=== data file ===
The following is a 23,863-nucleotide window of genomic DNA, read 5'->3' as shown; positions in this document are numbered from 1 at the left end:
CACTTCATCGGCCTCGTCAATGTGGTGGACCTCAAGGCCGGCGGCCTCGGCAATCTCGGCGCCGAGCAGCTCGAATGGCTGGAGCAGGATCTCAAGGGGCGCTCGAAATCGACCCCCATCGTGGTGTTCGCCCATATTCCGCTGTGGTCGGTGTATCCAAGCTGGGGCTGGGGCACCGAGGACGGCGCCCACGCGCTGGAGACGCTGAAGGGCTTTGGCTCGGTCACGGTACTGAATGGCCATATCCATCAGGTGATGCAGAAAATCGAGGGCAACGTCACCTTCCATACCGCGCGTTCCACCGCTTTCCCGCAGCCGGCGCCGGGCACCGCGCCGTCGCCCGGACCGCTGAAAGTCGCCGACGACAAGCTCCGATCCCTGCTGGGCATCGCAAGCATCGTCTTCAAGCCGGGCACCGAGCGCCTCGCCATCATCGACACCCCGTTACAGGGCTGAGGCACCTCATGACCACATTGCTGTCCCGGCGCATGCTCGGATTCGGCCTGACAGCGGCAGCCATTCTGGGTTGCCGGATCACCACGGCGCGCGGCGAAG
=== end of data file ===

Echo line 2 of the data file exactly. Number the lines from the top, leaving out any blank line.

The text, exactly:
CACTTCATCGGCCTCGTCAATGTGGTGGACCTCAAGGCCGGCGGCCTCGGCAATCTCGGCGCCGAGCAGCTCGAATGGCTGGAGCAGGATCTCAAGGGGCGCTCGAAATCGACCCCCATCGTGGTGTTCGCCCATATTCCGCTGTGGTCGGTGTATCCAAGCTGGGGCTGGGGCACCGAGGACGGCGCCCACGCGCTGGAGACGCTGAAGGGCTTTGGCTCGGTCACGGTACTGAATGGCCATATCCATCAGGTGATGCAGAAAATCGAGGGCAACGTCACCTTCCATACCGCGCGTTCCACCGCTTTCCCGCAGCCGGCGCCGGGCACCGCGCCGTCGCCCGGACCGCTGAAAGTCGCCGACGACAAGCTCCGATCCCTGCTGGGCATCGCAAGCATCGTCTTCAAGCCGGGCACCGAGCGCCTCGCCATCATCGACACCCCGTTACAGGGCTGAGGCACCTCATGACCACATTGCTGTCCCGGCGCATGCTCGGATTCGGCCTGACAGCGGCAGCCATTCTGGGTTGCCGGATCACCACGGCGCGCGGCGAAG